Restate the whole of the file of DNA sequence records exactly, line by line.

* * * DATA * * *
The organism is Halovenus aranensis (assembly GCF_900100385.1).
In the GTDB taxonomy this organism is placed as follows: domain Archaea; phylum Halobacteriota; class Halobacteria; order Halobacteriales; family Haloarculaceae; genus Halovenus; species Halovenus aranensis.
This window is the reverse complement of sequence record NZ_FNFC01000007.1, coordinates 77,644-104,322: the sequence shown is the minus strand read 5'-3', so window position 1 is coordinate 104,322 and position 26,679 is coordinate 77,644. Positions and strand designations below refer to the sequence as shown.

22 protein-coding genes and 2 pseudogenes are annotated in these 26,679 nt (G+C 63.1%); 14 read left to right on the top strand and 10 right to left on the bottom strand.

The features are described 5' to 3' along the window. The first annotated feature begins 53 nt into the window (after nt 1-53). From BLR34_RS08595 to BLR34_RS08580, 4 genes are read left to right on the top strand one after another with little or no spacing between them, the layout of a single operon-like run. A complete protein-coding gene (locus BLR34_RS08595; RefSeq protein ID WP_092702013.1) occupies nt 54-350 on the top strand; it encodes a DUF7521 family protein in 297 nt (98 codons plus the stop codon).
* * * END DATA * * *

The organism is Halovenus aranensis (assembly GCF_900100385.1).
In the GTDB taxonomy this organism is placed as follows: domain Archaea; phylum Halobacteriota; class Halobacteria; order Halobacteriales; family Haloarculaceae; genus Halovenus; species Halovenus aranensis.
This window is the reverse complement of sequence record NZ_FNFC01000007.1, coordinates 77,644-104,322: the sequence shown is the minus strand read 5'-3', so window position 1 is coordinate 104,322 and position 26,679 is coordinate 77,644. Positions and strand designations below refer to the sequence as shown.

22 protein-coding genes and 2 pseudogenes are annotated in these 26,679 nt (G+C 63.1%); 14 read left to right on the top strand and 10 right to left on the bottom strand.

The features are described 5' to 3' along the window. The first annotated feature begins 53 nt into the window (after nt 1-53). From BLR34_RS08595 to BLR34_RS08580, 4 genes are read left to right on the top strand one after another with little or no spacing between them, the layout of a single operon-like run. A complete protein-coding gene (locus BLR34_RS08595; RefSeq protein ID WP_092702013.1) occupies nt 54-350 on the top strand; it encodes a DUF7521 family protein in 297 nt (98 codons plus the stop codon).